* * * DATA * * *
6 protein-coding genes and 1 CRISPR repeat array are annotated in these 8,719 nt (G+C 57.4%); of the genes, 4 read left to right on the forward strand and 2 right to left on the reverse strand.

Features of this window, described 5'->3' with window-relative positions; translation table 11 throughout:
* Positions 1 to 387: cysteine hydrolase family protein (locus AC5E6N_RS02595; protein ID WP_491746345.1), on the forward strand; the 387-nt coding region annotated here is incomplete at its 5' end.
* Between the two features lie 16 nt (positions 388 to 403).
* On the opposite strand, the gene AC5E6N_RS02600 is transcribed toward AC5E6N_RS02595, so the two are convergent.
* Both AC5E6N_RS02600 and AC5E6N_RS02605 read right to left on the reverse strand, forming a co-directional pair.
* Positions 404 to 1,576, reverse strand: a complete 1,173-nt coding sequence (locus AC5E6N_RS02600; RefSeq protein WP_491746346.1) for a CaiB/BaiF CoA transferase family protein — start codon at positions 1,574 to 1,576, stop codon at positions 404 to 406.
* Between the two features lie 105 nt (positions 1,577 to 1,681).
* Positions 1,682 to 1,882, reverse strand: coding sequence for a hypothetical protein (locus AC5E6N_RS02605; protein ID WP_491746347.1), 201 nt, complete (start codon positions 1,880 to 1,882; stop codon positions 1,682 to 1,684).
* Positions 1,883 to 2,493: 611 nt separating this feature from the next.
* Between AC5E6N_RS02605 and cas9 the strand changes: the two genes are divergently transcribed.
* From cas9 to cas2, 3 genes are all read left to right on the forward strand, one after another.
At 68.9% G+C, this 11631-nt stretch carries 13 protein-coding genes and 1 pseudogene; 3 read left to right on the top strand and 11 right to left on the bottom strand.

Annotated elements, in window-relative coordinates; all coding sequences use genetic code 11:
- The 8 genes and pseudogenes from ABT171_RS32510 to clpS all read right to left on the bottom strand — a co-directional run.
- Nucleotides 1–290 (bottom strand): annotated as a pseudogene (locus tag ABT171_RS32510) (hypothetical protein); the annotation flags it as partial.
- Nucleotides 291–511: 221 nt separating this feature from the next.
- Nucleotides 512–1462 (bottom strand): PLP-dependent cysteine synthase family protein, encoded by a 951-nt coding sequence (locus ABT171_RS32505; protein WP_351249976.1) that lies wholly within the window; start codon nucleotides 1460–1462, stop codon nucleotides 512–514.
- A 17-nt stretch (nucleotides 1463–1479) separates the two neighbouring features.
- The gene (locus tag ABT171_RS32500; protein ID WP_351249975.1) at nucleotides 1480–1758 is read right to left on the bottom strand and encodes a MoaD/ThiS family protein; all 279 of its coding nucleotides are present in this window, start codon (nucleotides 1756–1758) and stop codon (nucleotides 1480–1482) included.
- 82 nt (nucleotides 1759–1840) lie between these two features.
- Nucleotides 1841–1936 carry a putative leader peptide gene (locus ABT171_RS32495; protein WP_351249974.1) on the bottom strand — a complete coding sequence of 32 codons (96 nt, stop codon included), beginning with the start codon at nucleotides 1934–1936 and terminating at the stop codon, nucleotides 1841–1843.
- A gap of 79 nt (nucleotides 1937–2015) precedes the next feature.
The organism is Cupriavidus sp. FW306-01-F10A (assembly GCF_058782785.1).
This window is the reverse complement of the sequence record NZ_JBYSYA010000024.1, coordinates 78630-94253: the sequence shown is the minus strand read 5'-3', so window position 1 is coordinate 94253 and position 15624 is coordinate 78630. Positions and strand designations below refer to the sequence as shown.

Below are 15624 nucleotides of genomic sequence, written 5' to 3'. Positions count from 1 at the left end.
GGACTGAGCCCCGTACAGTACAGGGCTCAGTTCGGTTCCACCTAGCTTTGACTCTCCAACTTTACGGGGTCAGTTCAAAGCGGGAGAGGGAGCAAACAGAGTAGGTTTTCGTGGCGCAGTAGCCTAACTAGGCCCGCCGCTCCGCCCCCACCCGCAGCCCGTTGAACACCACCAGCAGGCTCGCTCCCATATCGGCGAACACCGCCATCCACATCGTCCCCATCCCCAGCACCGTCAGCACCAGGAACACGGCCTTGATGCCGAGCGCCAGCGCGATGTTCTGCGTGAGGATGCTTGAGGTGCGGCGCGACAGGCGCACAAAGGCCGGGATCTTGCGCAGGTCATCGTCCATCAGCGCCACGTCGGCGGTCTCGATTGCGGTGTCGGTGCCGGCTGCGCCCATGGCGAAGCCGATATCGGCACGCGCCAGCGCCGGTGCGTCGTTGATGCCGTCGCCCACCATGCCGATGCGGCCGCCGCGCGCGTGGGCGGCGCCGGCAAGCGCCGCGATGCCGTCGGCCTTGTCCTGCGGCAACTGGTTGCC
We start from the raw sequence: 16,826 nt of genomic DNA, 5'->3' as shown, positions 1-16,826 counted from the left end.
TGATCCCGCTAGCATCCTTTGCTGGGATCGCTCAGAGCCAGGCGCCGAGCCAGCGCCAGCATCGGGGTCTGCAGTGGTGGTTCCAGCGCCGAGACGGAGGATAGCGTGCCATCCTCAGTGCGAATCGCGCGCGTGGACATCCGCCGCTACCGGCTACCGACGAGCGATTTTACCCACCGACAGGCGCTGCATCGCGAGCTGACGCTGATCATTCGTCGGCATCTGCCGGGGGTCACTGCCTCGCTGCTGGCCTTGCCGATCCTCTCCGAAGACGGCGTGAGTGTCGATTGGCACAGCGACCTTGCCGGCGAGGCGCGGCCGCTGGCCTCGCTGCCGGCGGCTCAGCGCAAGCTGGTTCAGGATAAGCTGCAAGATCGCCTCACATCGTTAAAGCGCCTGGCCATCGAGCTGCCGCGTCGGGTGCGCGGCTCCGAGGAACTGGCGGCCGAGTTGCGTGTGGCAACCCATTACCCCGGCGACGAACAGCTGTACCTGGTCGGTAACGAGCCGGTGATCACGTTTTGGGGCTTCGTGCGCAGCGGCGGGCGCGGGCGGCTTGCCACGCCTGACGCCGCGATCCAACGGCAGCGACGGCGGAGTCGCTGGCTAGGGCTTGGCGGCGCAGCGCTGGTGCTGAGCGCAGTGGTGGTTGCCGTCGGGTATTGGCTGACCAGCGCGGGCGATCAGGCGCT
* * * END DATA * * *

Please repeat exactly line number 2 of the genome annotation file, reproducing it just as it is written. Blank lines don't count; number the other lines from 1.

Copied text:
Features of this window, described 5'->3' with window-relative positions; translation table 11 throughout: